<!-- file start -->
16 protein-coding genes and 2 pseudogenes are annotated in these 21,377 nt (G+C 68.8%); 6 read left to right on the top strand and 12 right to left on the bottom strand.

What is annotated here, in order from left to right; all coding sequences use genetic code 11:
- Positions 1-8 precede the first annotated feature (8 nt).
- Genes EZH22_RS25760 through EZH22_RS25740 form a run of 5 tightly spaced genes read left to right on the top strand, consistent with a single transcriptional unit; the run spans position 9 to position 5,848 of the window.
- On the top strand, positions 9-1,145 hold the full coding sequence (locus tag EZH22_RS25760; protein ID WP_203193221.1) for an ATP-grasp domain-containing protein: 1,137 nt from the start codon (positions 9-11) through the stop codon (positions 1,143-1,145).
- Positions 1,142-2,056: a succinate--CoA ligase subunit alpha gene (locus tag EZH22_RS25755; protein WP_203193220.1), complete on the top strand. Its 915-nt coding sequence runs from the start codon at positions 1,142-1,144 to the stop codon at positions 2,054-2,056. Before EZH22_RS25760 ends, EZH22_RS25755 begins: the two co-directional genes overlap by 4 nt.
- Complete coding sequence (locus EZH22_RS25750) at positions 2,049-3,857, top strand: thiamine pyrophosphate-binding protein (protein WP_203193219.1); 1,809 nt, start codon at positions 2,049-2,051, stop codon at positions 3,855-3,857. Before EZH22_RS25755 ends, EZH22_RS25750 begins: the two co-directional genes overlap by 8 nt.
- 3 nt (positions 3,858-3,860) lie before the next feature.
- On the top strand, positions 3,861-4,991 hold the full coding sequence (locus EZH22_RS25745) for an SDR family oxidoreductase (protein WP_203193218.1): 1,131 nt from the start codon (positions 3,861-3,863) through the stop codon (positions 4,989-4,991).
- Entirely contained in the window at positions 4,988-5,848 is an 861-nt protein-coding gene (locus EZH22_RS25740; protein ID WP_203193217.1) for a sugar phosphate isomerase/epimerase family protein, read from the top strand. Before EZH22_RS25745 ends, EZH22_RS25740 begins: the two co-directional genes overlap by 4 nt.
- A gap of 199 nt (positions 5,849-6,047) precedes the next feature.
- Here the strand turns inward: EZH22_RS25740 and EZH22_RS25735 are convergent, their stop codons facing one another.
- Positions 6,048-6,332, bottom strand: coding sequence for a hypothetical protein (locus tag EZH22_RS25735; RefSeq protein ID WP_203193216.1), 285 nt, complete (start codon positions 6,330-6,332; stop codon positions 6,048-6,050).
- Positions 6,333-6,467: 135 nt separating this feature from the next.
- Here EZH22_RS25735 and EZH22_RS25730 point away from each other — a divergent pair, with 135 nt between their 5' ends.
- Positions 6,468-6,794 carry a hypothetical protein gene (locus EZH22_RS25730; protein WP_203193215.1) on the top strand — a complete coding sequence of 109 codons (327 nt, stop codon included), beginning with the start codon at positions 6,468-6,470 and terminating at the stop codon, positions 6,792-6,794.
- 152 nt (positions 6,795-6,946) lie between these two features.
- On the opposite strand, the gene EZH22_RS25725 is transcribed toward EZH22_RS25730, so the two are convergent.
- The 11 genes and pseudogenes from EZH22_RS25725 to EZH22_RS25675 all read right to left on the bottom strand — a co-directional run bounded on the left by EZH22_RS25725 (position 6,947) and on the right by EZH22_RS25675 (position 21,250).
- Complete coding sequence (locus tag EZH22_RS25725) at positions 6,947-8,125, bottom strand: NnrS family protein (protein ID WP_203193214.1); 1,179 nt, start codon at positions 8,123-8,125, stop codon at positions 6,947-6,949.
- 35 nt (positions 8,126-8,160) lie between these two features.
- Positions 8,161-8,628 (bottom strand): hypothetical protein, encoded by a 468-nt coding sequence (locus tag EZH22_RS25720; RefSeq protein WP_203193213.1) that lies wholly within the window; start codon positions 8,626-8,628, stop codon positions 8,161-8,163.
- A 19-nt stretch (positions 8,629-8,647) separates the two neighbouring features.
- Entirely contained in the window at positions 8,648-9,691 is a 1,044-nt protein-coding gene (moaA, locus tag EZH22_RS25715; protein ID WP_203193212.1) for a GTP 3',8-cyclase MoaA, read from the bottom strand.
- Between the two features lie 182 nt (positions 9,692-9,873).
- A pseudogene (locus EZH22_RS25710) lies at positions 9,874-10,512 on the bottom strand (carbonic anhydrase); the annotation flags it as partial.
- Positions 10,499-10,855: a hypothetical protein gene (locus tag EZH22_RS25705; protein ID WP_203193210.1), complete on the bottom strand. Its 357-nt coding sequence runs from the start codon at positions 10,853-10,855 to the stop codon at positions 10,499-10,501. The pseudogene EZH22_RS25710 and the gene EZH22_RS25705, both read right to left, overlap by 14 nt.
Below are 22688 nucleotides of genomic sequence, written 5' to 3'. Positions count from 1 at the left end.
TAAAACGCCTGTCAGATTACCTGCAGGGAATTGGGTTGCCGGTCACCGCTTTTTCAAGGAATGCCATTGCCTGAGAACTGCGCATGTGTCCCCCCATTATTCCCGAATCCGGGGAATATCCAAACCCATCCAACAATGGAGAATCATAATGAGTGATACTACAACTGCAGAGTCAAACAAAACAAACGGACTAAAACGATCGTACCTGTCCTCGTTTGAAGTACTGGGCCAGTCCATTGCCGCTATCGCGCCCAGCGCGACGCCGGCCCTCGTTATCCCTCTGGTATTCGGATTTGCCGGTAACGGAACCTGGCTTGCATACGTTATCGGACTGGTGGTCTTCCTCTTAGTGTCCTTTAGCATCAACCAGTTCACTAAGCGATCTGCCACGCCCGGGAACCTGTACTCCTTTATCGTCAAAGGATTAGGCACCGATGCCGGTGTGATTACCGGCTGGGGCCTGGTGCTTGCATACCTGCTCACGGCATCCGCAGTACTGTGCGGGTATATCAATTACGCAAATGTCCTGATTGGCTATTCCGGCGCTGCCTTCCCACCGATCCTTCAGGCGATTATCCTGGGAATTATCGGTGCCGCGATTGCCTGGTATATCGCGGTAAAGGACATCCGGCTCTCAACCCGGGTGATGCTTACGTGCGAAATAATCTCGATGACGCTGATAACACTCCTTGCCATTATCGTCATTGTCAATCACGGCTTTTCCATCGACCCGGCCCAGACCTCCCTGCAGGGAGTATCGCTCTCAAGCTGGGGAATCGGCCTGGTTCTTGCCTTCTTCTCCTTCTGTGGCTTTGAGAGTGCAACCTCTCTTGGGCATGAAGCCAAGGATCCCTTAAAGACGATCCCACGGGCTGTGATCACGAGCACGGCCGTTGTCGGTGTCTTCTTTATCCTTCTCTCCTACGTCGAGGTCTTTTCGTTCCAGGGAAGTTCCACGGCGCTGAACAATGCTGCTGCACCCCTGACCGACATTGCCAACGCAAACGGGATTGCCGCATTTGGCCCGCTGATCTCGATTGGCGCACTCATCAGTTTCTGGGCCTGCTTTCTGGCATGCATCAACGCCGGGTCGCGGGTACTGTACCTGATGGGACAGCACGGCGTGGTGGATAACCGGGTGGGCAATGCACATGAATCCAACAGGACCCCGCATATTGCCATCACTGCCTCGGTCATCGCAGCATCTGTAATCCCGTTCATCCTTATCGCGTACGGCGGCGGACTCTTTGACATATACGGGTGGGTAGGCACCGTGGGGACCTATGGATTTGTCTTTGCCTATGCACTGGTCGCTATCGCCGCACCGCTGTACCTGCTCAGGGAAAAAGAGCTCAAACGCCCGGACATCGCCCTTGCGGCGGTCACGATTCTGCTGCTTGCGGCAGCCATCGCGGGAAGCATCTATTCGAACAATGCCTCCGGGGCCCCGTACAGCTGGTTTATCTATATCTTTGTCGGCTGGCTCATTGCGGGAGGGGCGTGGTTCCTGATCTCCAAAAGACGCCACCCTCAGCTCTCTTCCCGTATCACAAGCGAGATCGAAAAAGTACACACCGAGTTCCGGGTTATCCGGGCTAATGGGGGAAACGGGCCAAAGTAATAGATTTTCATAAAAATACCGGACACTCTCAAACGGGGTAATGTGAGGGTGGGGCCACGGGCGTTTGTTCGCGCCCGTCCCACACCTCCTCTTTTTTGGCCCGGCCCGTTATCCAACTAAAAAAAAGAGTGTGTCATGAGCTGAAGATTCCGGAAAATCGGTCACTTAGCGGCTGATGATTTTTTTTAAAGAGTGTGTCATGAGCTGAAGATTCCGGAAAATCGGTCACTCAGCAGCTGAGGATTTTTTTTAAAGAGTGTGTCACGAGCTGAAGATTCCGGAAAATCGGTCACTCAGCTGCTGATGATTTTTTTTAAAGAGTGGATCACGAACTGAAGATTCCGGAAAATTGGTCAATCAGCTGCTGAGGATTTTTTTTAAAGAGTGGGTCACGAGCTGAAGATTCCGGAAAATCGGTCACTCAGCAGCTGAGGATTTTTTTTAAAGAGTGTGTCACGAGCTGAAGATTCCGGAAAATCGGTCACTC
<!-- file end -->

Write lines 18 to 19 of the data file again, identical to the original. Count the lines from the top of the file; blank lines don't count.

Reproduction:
- On the opposite strand, the gene EZH22_RS25725 is transcribed toward EZH22_RS25730, so the two are convergent.
- The 11 genes and pseudogenes from EZH22_RS25725 to EZH22_RS25675 all read right to left on the bottom strand — a co-directional run bounded on the left by EZH22_RS25725 (position 6,947) and on the right by EZH22_RS25675 (position 21,250).